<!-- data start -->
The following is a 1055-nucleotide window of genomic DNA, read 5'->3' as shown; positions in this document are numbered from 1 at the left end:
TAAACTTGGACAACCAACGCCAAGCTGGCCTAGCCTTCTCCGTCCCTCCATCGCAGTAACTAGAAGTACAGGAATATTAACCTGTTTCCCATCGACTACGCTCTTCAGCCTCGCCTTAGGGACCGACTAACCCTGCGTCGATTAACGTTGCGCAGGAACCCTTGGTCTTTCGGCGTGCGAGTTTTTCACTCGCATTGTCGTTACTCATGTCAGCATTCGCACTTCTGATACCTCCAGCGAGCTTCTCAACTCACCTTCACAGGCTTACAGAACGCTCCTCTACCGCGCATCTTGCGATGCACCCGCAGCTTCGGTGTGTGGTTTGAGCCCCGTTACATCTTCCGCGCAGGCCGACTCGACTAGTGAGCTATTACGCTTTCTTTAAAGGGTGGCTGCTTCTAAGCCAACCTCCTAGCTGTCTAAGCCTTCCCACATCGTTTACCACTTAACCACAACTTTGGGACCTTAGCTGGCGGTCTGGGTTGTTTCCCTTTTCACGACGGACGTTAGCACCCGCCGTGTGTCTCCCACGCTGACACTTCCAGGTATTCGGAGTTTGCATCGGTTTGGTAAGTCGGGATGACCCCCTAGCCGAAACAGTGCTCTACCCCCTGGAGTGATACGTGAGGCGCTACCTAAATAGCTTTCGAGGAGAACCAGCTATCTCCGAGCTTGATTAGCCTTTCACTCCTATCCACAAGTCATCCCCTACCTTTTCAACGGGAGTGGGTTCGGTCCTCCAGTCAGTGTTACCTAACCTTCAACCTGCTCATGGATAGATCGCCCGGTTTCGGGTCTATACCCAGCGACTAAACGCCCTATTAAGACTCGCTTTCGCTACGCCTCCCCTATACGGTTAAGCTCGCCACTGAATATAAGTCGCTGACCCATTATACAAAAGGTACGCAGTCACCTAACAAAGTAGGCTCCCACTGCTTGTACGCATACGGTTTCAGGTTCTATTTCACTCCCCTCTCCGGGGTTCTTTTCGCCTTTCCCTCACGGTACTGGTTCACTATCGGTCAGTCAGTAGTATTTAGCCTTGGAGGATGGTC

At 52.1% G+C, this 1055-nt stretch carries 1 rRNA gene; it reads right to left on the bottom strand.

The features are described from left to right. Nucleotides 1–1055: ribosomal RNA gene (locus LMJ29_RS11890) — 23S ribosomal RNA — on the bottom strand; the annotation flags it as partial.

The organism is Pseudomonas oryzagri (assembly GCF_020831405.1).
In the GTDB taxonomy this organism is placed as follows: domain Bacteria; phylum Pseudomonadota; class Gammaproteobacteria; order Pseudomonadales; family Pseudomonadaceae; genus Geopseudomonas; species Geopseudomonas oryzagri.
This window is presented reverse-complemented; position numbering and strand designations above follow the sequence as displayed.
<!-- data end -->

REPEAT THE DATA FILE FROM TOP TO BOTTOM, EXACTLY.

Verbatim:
The following is a 1055-nucleotide window of genomic DNA, read 5'->3' as shown; positions in this document are numbered from 1 at the left end:
TAAACTTGGACAACCAACGCCAAGCTGGCCTAGCCTTCTCCGTCCCTCCATCGCAGTAACTAGAAGTACAGGAATATTAACCTGTTTCCCATCGACTACGCTCTTCAGCCTCGCCTTAGGGACCGACTAACCCTGCGTCGATTAACGTTGCGCAGGAACCCTTGGTCTTTCGGCGTGCGAGTTTTTCACTCGCATTGTCGTTACTCATGTCAGCATTCGCACTTCTGATACCTCCAGCGAGCTTCTCAACTCACCTTCACAGGCTTACAGAACGCTCCTCTACCGCGCATCTTGCGATGCACCCGCAGCTTCGGTGTGTGGTTTGAGCCCCGTTACATCTTCCGCGCAGGCCGACTCGACTAGTGAGCTATTACGCTTTCTTTAAAGGGTGGCTGCTTCTAAGCCAACCTCCTAGCTGTCTAAGCCTTCCCACATCGTTTACCACTTAACCACAACTTTGGGACCTTAGCTGGCGGTCTGGGTTGTTTCCCTTTTCACGACGGACGTTAGCACCCGCCGTGTGTCTCCCACGCTGACACTTCCAGGTATTCGGAGTTTGCATCGGTTTGGTAAGTCGGGATGACCCCCTAGCCGAAACAGTGCTCTACCCCCTGGAGTGATACGTGAGGCGCTACCTAAATAGCTTTCGAGGAGAACCAGCTATCTCCGAGCTTGATTAGCCTTTCACTCCTATCCACAAGTCATCCCCTACCTTTTCAACGGGAGTGGGTTCGGTCCTCCAGTCAGTGTTACCTAACCTTCAACCTGCTCATGGATAGATCGCCCGGTTTCGGGTCTATACCCAGCGACTAAACGCCCTATTAAGACTCGCTTTCGCTACGCCTCCCCTATACGGTTAAGCTCGCCACTGAATATAAGTCGCTGACCCATTATACAAAAGGTACGCAGTCACCTAACAAAGTAGGCTCCCACTGCTTGTACGCATACGGTTTCAGGTTCTATTTCACTCCCCTCTCCGGGGTTCTTTTCGCCTTTCCCTCACGGTACTGGTTCACTATCGGTCAGTCAGTAGTATTTAGCCTTGGAGGATGGTC

At 52.1% G+C, this 1055-nt stretch carries 1 rRNA gene; it reads right to left on the bottom strand.

The features are described from left to right. Nucleotides 1–1055: ribosomal RNA gene (locus LMJ29_RS11890) — 23S ribosomal RNA — on the bottom strand; the annotation flags it as partial.

The organism is Pseudomonas oryzagri (assembly GCF_020831405.1).
In the GTDB taxonomy this organism is placed as follows: domain Bacteria; phylum Pseudomonadota; class Gammaproteobacteria; order Pseudomonadales; family Pseudomonadaceae; genus Geopseudomonas; species Geopseudomonas oryzagri.
This window is presented reverse-complemented; position numbering and strand designations above follow the sequence as displayed.